Jack London Snubbed As "Communist" By City Council

March 24, 2005   Entertainment News
(PRLEAP.COM) LOS ANGELES, CA (March 23, 2005) – A proposal to name a small reading room at the El Segundo public library in honor of author Jack London has been rejected due to the writer’s fiery politics.

“Quite frankly, he (London) was a world-renowned communist,” El Segundo City Councilman John Gaines told the Los Angeles Times on March 18.

Kelly McDowell, mayor of the beach community south of Los Angeles International Airport, agreed with the city council’s decision.

“From the modern-day perspective, Jack London’s political views would not be seen as mainstream, certainly not in my community … This is a conservative city with traditional values.” Mayor McDowell said.

Author and journalist Rodger Jacobs says that the El Segundo city council and Mayor McDowell “are deficient in understanding the most basic facts of London’s life and politics.”

“London was never a communist,” Jacobs asserts. “He was a member of the Socialist Labor Party and he ran unsuccessfully as a mayoral candidate in Oakland in 1901.”

Furthermore, Jacobs says, the author of such enduring classics as “White Fang” and “The Call Of The Wild”, resigned from the socialist party in 1916, the year of his death.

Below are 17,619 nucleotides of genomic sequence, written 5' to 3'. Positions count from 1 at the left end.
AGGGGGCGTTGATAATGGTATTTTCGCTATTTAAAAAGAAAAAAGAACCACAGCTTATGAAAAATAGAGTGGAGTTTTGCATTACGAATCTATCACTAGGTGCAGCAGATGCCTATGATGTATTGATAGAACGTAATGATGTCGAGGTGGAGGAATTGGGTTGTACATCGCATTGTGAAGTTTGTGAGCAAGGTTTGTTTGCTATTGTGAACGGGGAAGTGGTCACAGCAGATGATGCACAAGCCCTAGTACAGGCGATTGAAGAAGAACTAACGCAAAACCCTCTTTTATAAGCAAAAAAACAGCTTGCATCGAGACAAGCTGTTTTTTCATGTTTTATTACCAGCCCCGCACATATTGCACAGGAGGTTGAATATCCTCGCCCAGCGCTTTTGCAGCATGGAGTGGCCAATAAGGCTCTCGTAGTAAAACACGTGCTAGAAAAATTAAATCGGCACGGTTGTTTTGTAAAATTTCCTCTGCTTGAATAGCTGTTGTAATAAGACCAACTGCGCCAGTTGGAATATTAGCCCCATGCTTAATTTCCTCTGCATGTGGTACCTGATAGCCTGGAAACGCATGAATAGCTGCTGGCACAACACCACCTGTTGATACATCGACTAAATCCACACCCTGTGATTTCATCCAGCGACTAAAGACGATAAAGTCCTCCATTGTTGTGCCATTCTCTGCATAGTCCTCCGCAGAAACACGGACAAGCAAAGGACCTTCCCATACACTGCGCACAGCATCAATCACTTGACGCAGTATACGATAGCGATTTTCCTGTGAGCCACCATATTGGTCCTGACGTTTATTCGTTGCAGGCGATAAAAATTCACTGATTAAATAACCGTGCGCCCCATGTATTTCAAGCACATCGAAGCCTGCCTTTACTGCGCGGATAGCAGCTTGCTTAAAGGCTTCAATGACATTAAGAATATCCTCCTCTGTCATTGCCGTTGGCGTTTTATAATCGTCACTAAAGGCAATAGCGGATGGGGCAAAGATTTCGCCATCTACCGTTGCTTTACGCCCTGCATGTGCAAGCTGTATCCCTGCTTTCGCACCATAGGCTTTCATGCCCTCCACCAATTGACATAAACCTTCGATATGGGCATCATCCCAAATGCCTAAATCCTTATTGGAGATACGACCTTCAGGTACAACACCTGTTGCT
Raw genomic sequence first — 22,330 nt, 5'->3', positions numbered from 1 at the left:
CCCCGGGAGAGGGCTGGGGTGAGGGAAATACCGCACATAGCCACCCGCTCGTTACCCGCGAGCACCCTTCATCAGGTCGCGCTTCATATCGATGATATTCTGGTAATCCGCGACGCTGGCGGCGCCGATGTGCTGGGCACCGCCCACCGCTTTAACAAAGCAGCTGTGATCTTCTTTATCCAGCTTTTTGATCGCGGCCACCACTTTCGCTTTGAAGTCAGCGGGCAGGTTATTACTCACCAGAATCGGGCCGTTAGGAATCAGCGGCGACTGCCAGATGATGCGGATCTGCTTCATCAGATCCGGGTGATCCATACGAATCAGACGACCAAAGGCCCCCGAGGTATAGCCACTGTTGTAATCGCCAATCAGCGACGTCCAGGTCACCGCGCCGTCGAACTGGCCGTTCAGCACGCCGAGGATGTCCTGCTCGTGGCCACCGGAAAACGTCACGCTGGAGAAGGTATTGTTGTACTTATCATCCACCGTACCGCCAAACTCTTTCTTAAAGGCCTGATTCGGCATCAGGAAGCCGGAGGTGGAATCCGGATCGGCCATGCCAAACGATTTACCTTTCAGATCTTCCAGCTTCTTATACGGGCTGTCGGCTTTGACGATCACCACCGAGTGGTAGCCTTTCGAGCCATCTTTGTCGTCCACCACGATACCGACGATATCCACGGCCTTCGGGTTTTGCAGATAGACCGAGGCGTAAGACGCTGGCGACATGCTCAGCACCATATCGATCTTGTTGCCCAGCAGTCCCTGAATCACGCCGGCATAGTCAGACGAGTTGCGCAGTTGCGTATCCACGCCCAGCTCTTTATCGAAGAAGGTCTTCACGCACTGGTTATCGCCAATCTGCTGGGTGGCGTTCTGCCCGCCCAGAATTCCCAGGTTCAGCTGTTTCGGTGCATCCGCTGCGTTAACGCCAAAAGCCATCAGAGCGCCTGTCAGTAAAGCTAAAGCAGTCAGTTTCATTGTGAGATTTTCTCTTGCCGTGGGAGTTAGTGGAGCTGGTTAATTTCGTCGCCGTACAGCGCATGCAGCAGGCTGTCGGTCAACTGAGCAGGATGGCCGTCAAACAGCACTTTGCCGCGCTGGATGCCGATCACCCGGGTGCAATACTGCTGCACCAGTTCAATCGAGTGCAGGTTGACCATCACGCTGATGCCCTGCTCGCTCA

Jacobs’ original essay on London’s often-controversial politics, “Running with the Wolves”, was recently added to the permanent online collection of Jack London research at the U.C. Berkeley Digital Library SunSite (http://sunsite.berkeley.edu).

“The man was a mass of fascinating contradictions,” Jacobs says. “As noted London researcher Dr. Clarice Stasz points out, Jack London’s socialism was fervent, but countered by a strong drive toward individualism and capitalist success.”

The El Segundo city council and mayor’s office, Jacobs insists, should reconsider their evaluation.

“If, for no other reason,” he says, “than the fact that they are dead wrong.”

In December 2004 Jacobs launched a petition to dedicate the intersection of Sunset Boulevard and Hayworth Avenue in Hollywood in honor of late novelist F. Scott Fitzgerald on the 65th anniversary of his passing in December 2005.

“One of the reasons I launched the Fitzgerald petition was because Southern Californians turn a blind eye toward any literary heritage they may have. A city councilman referring to Jack London as a communist is just one more sad reflection of this reality.”

For additional information, contact:

Rodger Jacobs
Telephone: 818-956-0202, Ext. 585
FAX: 818-502-0843
E-Mail: rdjacobs@concentric.net
Website: http://www.lulu.com/lastories


Rodger Jacobs is a Los Angeles-based journalist, screenwriter, and feature documentary producer. His articles can be found in Wireless Week, Hustler, X Biz World, High Beam Research, Juxtapoz, Progressive News Digest, and a wide host of other periodicals.

Jacobs co-produced “Wadd: The Life and Times of John C. Holmes”, winner of the Best Feature Documentary prize at the South by Southwest Film Festival (1999).

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